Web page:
Seventy years ago this winter, two footballing giants from Liverpool and Everton shook hands before a floodlit charity match at Holly Park.

Leading the former stars of Everton that night was William ‘Dixie’ Dean, arguably the club’s greatest ever player. He scored an astounding 60 league goals in the 1927-8 title-winning season.

Everton footballer Dixie Dean, who set a record when he scored 60 league goals in the 1927-1928 season, pictured here at Goodison park in April 1933.

Captaining Liverpool was none other than Matt Busby, who made 115 appearances for the Reds from 1936 before earning international renown as the manager of Manchester United.

Sir Matt Busby playing for Liverpool FC 1934.

It was said that the Liverpool half-back line of Busby, Tom Bradshaw and Jimmy McDougall was one of the best the club ever had.

Standing between Busby and Dean on that January evening in 1950 was the Lord Mayor of Liverpool, Alderman J. J. Cleary. The Liverpool Echo, who organised the game, sent a photographer to record the occasion.

Liverpool football team pose for a group photograph during their tour of the Balknas.
They are back row left to right: Trainer Chas Wilson, Matt Busby, Ben Dabbs, Nivvy, Ted Savage, Hobson, Syd Roberts, Norman Low and Tommy Bradshaw.
Front row: Eastham, Blenkinsop, Howe, Alf Hanson and Phil Taylor.
12th June 1959.

Fans were delighted to see their heroes back in action. Centre forward Dean played his final game for Everton 13 years earlier in 1937. Busby last turned out for the Reds in 1941.

Born in Laird Street, Birkenhead, in January 1907, Dean’s first love was always football. He played for Pensby United and Tranmere Rovers before signing for Everton in March 1925.

He was so keen to put pen to paper that he ran the 2.5 miles from his Birkenhead home to the Woodside Hotel where Everton secretary Thomas H. McIntosh was waiting for him.

Dean was just 18 at the time, but made a massive impact in his first season, scoring 32 goals.

A major setback nearly ended his career in the summer of 1926. A motorcycling accident left Dean with a fractured skull and jaw, but his spirit was indomitable.

He bounced back to score a record 60 league goals in the 1927-8 season, steering Everton to the First Division title.

Harder times followed in 1930 when Everton were relegated, but Dean stuck with them. In a remarkable four years, Everton gained immediate promotion from the Second Division in 1931, were First Division champions in 1932 and won the FA Cup in 1933!

1933 FA cup final at Wembley.
Everton 3 v Manchester City 0.
Everton’s Dixie Dean holds the FA Cup trophy on a lap of honour after the match.
29th April 1933.

Dean, of course, scored in the FA Cup final and went on to make 433 appearances for Everton before joining Notts County in 1938. His club record of 383 goals is more than double the tally of his nearest challenger – Graeme Sharp on 159.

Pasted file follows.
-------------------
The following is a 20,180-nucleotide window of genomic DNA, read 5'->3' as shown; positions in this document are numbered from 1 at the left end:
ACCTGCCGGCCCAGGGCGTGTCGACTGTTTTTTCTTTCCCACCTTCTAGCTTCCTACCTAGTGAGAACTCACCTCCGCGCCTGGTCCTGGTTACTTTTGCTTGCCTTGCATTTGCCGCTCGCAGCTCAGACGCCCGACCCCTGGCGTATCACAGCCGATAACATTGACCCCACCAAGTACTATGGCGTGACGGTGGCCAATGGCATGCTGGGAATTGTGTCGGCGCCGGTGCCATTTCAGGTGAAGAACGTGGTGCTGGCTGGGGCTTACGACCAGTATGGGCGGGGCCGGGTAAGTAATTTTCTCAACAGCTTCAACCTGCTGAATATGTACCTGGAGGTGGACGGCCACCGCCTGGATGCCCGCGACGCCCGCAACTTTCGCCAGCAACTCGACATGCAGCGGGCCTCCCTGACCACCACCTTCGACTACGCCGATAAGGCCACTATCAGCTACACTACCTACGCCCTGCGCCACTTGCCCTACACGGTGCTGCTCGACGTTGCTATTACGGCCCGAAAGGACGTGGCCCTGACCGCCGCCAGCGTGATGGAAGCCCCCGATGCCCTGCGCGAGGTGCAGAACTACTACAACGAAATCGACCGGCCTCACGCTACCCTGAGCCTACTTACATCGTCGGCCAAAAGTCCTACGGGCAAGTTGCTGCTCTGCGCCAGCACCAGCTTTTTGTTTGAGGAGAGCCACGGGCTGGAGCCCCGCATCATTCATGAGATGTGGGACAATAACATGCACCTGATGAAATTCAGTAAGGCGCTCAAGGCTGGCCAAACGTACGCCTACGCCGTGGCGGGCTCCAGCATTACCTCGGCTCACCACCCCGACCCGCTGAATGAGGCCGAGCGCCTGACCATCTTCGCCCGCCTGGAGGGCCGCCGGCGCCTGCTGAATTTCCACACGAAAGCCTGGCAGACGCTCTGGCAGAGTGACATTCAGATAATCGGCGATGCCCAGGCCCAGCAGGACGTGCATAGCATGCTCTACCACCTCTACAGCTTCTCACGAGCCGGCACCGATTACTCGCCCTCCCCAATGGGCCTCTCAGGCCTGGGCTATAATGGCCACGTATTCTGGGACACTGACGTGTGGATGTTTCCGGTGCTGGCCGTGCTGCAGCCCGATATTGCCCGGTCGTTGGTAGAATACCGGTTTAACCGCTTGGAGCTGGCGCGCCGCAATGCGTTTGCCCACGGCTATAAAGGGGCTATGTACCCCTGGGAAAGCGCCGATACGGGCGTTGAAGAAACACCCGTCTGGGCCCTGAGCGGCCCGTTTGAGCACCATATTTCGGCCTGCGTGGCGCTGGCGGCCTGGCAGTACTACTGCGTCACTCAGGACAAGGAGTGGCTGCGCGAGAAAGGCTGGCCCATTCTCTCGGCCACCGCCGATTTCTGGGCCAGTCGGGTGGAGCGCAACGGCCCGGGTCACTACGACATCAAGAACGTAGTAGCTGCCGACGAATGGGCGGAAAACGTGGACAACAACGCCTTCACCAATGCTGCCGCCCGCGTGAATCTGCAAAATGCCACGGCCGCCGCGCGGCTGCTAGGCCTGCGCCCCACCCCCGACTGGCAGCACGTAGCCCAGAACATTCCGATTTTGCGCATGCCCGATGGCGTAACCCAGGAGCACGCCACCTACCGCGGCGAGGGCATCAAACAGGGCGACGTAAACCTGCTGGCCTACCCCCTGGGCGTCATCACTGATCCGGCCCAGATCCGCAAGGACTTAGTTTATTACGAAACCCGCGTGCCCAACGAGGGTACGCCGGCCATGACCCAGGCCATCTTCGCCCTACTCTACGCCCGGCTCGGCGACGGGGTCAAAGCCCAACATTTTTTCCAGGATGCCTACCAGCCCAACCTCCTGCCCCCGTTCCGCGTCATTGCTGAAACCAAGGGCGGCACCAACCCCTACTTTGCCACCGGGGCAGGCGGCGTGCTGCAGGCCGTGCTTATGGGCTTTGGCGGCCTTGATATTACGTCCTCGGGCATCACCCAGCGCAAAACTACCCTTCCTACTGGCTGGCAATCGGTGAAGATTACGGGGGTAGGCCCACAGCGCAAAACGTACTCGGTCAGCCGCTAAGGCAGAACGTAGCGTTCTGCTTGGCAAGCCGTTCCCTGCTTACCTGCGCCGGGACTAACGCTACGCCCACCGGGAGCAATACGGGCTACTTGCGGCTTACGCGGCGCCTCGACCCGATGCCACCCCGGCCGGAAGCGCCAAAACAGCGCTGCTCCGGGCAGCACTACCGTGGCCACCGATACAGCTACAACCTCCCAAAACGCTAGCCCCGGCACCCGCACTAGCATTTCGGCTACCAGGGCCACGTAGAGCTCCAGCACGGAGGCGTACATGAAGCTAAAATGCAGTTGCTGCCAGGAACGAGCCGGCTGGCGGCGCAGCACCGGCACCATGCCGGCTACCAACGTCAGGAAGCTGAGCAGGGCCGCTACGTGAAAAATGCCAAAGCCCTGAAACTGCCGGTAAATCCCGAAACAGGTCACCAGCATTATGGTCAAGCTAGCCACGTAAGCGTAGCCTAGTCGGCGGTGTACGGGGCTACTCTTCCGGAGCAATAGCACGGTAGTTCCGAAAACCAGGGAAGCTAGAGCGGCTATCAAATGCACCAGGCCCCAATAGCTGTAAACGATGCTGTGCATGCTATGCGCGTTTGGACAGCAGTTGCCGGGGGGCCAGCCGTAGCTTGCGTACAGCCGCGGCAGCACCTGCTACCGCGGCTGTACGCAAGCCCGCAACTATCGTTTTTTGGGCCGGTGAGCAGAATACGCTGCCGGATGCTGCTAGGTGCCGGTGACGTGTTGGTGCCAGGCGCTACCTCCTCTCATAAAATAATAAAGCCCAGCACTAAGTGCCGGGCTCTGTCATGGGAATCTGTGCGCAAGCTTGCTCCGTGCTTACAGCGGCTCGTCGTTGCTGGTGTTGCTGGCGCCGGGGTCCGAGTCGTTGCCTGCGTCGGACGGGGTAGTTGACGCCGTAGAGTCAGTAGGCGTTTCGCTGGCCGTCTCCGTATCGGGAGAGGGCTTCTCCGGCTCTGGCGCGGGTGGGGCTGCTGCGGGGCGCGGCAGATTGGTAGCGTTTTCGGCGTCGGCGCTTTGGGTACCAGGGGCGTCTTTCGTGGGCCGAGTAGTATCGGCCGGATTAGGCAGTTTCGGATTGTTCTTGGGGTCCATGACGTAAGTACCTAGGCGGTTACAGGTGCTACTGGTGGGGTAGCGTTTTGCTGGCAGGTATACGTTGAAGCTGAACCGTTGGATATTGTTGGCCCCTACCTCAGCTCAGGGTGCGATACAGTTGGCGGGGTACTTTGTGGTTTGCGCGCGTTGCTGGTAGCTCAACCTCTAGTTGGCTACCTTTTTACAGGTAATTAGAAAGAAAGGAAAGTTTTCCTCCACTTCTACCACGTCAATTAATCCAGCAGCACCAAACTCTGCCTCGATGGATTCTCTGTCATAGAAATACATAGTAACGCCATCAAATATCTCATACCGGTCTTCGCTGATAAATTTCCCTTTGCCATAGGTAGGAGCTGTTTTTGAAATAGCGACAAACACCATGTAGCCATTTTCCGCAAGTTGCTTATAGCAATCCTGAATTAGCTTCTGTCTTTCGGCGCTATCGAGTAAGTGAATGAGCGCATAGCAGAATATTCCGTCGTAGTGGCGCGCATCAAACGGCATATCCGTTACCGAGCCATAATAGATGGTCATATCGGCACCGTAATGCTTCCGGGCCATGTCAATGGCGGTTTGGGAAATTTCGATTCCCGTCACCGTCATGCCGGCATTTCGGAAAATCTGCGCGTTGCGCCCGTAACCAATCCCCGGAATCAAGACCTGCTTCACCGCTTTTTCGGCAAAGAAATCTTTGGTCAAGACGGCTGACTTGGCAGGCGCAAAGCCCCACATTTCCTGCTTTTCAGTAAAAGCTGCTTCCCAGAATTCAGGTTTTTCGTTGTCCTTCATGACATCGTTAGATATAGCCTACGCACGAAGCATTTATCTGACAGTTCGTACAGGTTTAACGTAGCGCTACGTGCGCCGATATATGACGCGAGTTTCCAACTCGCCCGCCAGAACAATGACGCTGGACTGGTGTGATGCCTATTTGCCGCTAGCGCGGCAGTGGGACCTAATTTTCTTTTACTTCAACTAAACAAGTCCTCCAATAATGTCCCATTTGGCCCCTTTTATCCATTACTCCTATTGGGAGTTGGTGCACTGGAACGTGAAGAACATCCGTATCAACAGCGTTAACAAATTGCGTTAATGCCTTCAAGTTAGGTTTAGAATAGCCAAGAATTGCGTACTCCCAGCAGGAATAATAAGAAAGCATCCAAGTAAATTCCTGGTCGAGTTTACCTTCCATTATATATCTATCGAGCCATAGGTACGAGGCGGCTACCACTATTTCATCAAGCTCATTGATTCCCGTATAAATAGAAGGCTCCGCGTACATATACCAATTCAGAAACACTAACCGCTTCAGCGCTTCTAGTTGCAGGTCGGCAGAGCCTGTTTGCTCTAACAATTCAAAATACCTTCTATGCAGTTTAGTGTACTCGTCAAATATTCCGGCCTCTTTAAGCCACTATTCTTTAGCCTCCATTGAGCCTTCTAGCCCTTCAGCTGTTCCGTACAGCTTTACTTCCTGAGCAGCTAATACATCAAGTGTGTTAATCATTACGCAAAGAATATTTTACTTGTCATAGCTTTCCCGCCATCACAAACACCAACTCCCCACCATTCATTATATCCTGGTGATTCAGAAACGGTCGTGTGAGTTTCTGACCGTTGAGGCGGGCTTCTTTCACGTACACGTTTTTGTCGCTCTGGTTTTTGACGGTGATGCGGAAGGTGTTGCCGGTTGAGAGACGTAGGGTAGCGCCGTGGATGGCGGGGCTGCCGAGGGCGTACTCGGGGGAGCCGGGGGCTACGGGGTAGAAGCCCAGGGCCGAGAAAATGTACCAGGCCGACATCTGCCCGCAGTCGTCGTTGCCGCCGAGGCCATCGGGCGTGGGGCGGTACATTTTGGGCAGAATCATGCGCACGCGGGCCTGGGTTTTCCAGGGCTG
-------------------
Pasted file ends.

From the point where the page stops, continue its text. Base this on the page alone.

January 24, 1950. The Liverpool Echo
Reunion of Everton and Liverpool Stalwarts, a floodlit game at Holy Park, between sides composed of former stars of Everton and Liverpool such as William “Dixie” Dean (pictured left) and Matt Busby right).
Here they are pictured withThe Lord Mayor Alderman J.J. Cleary before the match.
25th January 1950.

Our photo from August 1928 shows him heading one of the four goals he scored against Southport in Everton’s 9-1 FA Cup tie victory.

Staunch defending rather than goal-scoring was Matt Busby’s forte. After joining Liverpool from Manchester City for £8,000 in March 1936, he quickly established himself as a lynchpin of the Reds’ defence.

Sir Matt Busby and Bob Paisley salute the crowd at Wembley 1983
before the Charity Shield match at Wembley between Liverpool v Manchester United

The Scot’s consistency and leadership qualities soon earned him the captain’s armband. He went on to make 115 league appearances for the Reds before the Second World War cut short his playing career in 1941.

Along with many other Liverpool players, he signed up for national service in the King’s Liverpool Regiment.

After the war, Busby was offered the job of assistant coach at Anfield, but without the amount of first team control he wanted. Instead, Busby took the vacant manager’s job at Manchester United.

But all was not lost for the Reds. In 1939, Busby took a new left half from Bishop Auckland under his wing. The latest signing was clearly destined to have a bright future at the club – and not necessarily on the pitch.

FA Cup Quarter Final match at Goodison Park.
Everton 9 v Southport 1.
Everton forward William “Dixie” Dean shows the power of his heading as he scores one of his four goals in the match.
28th February 1931.

That young left half was Bob Paisley.

The pair not only became lifelong pals – but two of the greatest managers the game has ever seen.

*Hundreds of pictures from an unforgettable decade are packed into Clive Hardy’s fascinating book Around Merseyside in the 1960s. It’s available at £9.99 plus postage and packaging.

Just go to to place your order or ring the hotline on 01928 503777